Monday, March 12, 2012

She Drives Me Crazy and Nowhere Else

When one's aging parents reach a certain point, it becomes necessary to take away their car keys. My father (who is the elder by five years) took my mother's keys away a little while back because no matter how close it came to killing her each time, or how many bald-faced lies she could tell about it, she was driving to the drive-thru cigarette store to get her smokes. When she was too sick and weak to drive herself, she began giving the housekeeper money to go buy them for her- this stopped when my father had a little chat with the housekeeper about Mom's eminent demise from smoking.

Somewhere along the line, Mom had decided that Dad had smelled cigarette smoke in her car, and her blind was that my sister was smoking while she ran their errands in it (I don't smoke, so she couldn't pin it on me). Thing was, Dad hadn't smelled it in the car. He smelled it in the house, on her clothes, and in her hair. Did I mention that she's on oxygen, by the way?

We'd walk past the downstairs half-bath and smell it, as the fumes seeped out from under the edge of the door. Cigarettes have that metallic odor that is unique to smoking tobacco- it's unmistakable, and nothing else smells exactly like it, but she'd lie like a rug when we confronted her. The last time she had a cardiac incident, just after her first cousin died, I was summoned home from the family wake following the funeral because Mom needed to go to the hospital again. I practically broke the sound barrier crossing the eighty miles from her hometown to mine; still, she sat there with a perfectly straight face and lied to us.

While she was in the hospital that time, my father and sister scoured every corner of the house and her car to find all of her cigarette hidey-holes. Dad collected all of the sets of keys to her car and hid them. After several months of non-driving and total non-smoking, Mom was released from care by her cardiologist. She's got a one-year follow-up, but she has no arrhythmia, her lungs are clear, and her congestive failure has eased up. The next day, she cranked up about her car keys. Again.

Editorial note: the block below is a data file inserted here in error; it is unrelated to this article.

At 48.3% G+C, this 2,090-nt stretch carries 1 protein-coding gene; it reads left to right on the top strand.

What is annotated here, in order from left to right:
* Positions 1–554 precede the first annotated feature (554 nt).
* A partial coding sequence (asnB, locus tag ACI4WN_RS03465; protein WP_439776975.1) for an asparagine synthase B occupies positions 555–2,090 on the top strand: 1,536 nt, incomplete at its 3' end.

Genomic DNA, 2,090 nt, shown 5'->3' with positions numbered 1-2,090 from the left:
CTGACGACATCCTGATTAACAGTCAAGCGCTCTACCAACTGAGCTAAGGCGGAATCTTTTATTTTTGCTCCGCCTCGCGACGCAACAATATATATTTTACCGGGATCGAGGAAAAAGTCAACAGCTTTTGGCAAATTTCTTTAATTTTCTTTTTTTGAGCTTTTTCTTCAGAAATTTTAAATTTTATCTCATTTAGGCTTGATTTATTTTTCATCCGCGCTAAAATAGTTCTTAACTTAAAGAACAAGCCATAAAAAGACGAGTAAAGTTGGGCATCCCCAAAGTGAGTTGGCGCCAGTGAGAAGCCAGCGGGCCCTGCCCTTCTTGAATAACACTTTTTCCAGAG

Every time we talk to Mom now, the conversation veers to the dangerous subject of her car keys. The other day, I asked how she was feeling and she informed me that a fourth (?!?!?) filling had fallen out.  In the course of the conversation, I told her that I'd take a day off and come home to take her down to her dentist. She told me that Dad was too cheap to let her go, and that she'd get the housekeeper to take her (insert insane cackling laughter here) if Daddy would let her have the car keys. I told her that she sounded insane, and her response was, "Well, MAYBE I AM!" (More crazy laughter.)

My mother was never this manipulative when she was in her right mind. This is proof positive to me that nicotine is addicting at levels that people really fail to understand; she's a tobacco junkie who will resort to anything to get her fix. This includes forcing us to take her to WalMart in the hope that she'll convince us, through her obstreperousness and exaggerated lethargy, to leave her alone long enough to go buy cigarettes while we're distracted by the prospect of getting home before midnight.

I love my mother, but this is really getting on my last nerve. If her teeth hurt that much, you'd think she'd let me take her to the dentist, but no. Either she drives herself, or she doesn't go. I guess every tooth is going to rot out of her head, because my father's not giving her the keys.

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